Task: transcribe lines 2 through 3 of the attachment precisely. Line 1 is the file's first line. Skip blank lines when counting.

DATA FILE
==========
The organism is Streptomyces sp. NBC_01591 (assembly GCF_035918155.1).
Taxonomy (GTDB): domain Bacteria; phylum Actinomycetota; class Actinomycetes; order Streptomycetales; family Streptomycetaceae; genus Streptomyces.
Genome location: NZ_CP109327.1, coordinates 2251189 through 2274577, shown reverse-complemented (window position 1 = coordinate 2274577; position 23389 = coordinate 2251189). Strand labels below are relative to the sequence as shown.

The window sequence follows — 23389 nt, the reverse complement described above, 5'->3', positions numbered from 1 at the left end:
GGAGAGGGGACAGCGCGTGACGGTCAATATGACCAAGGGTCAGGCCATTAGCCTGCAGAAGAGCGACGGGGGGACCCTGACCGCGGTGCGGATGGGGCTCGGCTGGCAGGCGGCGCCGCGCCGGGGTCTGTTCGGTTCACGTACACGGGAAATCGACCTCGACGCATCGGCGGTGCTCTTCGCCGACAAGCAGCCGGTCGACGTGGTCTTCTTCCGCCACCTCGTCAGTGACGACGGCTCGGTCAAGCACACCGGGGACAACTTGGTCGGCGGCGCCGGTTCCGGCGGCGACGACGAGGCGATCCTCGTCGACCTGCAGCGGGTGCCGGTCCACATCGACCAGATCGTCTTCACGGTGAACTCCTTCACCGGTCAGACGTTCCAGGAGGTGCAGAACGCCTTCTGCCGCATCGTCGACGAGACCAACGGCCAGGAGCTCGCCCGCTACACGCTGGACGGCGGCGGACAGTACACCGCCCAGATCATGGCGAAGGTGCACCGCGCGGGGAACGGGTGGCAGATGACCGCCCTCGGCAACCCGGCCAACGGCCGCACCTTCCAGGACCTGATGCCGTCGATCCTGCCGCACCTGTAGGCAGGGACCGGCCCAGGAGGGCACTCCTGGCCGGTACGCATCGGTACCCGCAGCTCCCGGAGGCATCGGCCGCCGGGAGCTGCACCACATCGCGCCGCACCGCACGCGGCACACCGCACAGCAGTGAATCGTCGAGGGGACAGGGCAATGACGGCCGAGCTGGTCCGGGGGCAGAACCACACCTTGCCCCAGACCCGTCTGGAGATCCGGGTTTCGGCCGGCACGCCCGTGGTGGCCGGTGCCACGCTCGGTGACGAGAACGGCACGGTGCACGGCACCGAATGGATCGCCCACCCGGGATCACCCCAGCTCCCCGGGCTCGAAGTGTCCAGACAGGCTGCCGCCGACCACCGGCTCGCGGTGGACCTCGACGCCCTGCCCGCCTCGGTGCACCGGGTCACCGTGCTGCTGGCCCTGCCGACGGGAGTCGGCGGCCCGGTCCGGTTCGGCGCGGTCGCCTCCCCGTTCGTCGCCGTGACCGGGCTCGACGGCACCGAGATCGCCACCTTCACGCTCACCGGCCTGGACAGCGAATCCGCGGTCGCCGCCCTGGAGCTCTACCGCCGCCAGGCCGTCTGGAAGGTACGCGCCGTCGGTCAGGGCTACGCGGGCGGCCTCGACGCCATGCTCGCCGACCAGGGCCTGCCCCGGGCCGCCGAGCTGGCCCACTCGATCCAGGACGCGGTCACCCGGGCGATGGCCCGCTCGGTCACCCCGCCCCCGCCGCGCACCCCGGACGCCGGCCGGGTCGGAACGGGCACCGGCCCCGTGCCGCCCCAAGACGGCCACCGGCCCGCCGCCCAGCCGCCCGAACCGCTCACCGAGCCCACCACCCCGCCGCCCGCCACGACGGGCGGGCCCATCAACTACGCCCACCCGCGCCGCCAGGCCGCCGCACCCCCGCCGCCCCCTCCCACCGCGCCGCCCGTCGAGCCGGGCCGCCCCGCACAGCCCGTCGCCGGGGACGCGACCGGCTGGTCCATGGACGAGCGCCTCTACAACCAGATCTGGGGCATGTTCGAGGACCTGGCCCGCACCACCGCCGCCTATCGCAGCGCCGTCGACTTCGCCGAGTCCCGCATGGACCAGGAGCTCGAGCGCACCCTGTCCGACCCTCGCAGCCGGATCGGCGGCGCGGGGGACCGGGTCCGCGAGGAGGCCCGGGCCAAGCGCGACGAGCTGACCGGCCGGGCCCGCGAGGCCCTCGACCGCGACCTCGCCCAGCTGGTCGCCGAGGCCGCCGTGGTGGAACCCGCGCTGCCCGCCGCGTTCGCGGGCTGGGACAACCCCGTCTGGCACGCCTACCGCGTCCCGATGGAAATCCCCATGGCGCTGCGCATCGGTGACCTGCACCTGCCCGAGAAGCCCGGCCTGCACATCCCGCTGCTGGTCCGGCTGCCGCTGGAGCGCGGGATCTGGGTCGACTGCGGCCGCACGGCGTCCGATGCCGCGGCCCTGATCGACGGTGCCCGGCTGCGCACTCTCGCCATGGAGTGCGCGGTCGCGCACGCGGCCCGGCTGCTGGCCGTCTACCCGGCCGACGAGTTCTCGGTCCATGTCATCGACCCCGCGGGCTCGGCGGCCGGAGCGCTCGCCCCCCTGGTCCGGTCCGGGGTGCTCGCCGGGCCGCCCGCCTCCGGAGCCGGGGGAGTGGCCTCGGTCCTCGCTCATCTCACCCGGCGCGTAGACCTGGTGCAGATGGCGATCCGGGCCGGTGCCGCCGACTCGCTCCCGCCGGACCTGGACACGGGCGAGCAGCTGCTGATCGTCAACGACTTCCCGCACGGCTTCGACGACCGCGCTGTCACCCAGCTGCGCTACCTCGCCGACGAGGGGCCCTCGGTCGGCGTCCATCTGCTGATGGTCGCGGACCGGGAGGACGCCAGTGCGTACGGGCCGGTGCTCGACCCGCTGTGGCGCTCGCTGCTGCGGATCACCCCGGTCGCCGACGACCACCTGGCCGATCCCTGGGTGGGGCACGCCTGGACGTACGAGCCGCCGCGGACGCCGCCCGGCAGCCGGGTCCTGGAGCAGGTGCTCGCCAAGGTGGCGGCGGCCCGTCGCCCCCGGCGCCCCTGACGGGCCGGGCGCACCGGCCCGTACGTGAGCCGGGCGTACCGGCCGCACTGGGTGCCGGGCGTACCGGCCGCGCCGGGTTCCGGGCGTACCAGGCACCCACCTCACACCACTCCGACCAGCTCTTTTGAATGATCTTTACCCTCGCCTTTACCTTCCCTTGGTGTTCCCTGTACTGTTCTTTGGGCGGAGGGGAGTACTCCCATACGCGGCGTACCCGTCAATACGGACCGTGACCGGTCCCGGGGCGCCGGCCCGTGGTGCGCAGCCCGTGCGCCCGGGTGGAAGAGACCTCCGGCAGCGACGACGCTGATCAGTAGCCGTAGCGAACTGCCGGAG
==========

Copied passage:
Taxonomy (GTDB): domain Bacteria; phylum Actinomycetota; class Actinomycetes; order Streptomycetales; family Streptomycetaceae; genus Streptomyces.
Genome location: NZ_CP109327.1, coordinates 2251189 through 2274577, shown reverse-complemented (window position 1 = coordinate 2274577; position 23389 = coordinate 2251189). Strand labels below are relative to the sequence as shown.